Social Customer Service for small businesses


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Some good and bad examples of social customer service

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  • Social Customer Service for small businesses

    1. 1. Social Customer Service: The Good, the Bad and the Ugly
    2. 2. Agenda• The document will cover some best practices for customer service in social channels and highlight some good and bad examples of it• The best practices will cover: • Organisation • A team approach • Having hours of operation and emergency contacts • Social FAQs • Focused channels and expectations • Centralising Customer Service • Response • Speed and openness • Tone of voice, Empathy, and brand protection • Be pro-active • Personal touches • Ignoring and deletion
    3. 3. Organisation
    4. 4. Team approach o No one team should completely own social customer service so that there is knowledge on all brand considerations. However you must be consistent in your answers & responses o Set consumers expectations for feedback by setting working hours. However ensure you continue to monitor on off-times in case something develops Good example Bad exampleDuring 2009, the snow crippled the transport system closing During Christmas 2009, the snow led to some serious disruptions onGatwick. Without floor staff knowing anything, people turned to the Eurostar service, with passengers being stranded on the trains forTwitter. EasyJet responded within minutes to people 24 hours a hours without any advising them on the latest developments. Why is it bad? Lack of information on the trains as well as Eurostar’sWhy is it good? Great example of crisis management in advance public relations team gave conflicting information on their socialand being pro-active in a critical situation reacting quickly and channels (Facebook/Twitter) about the incident. This led to a seriousstopping problems before they blow out of control online serious backlash from consumers YouTube apology: 5EdCEgT4&feature=player_embedded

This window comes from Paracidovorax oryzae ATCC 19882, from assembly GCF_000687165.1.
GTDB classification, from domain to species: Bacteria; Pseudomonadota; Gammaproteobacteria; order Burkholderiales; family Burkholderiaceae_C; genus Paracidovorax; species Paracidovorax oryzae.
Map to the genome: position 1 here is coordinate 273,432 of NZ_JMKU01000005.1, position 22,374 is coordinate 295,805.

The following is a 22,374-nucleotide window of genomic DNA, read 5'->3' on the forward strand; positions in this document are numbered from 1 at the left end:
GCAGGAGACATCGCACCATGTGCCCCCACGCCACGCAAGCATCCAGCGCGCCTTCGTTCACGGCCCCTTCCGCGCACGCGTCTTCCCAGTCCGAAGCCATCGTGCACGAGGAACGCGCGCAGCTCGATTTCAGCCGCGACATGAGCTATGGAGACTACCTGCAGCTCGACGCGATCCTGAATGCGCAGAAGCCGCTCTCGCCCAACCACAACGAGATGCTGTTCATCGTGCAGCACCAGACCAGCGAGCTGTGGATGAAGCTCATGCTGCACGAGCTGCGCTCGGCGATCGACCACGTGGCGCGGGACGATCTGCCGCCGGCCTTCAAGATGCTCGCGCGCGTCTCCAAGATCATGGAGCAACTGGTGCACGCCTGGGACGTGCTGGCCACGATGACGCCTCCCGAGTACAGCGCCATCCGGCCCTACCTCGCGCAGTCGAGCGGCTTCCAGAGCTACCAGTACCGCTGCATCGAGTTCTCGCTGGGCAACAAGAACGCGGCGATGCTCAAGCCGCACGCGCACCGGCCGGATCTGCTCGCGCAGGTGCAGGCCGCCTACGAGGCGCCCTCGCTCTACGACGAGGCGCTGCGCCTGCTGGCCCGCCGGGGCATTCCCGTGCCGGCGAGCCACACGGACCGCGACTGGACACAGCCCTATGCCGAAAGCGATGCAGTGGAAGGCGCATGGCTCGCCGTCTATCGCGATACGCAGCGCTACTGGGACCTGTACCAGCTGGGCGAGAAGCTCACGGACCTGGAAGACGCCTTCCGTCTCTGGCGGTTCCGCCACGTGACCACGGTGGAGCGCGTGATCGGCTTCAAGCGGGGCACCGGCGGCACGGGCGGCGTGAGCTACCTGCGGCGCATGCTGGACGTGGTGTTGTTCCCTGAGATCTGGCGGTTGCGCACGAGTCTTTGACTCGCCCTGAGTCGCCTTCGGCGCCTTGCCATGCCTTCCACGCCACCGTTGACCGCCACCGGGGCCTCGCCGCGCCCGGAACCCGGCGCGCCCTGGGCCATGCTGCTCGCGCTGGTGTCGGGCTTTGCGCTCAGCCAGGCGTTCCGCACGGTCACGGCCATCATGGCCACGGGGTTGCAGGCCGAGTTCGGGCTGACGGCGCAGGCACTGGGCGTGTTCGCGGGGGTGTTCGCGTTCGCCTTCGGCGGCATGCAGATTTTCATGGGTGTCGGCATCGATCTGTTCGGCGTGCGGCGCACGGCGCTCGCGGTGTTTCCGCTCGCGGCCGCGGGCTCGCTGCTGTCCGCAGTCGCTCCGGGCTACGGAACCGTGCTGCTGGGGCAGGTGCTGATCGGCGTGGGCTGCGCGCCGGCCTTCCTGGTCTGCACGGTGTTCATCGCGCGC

5. 5. Team approachGood exampleKLM – Ash Cloud; again another great example ofcrisis management during a critical situation
    6. 6. Having hours of operation andemergency contactso As highlighted in the previous EasyJet example, in certain cases, your customers may need you out of hourso In case of a crisis (e.g. Kingsthorpe incident), Customer Service may be require to work out of hours to deal with the issueo During holidays (e.g. Christmas), basic monitoring of social properties (Facebook/Twitter) is advised to ensure no serious issues arise National Rail East Coast were responding to customers at 1.40 am!
    7. 7. Social FAQso Provide links to or collate your social frequently asked questions so that constant questioning topics can be pre- answered (just as you would do on site). Good example Best Buy run the Twitter handle @twelpforce as well as an external website ( which gathers Tweets (also from Best Buy employees), feeds and the Best Buy blog. Why is it good? The Twelpforce almost works like a dynamic FAQ, updating and changing as fast as technology can move, and hosts itself on so people can search for previous Q&As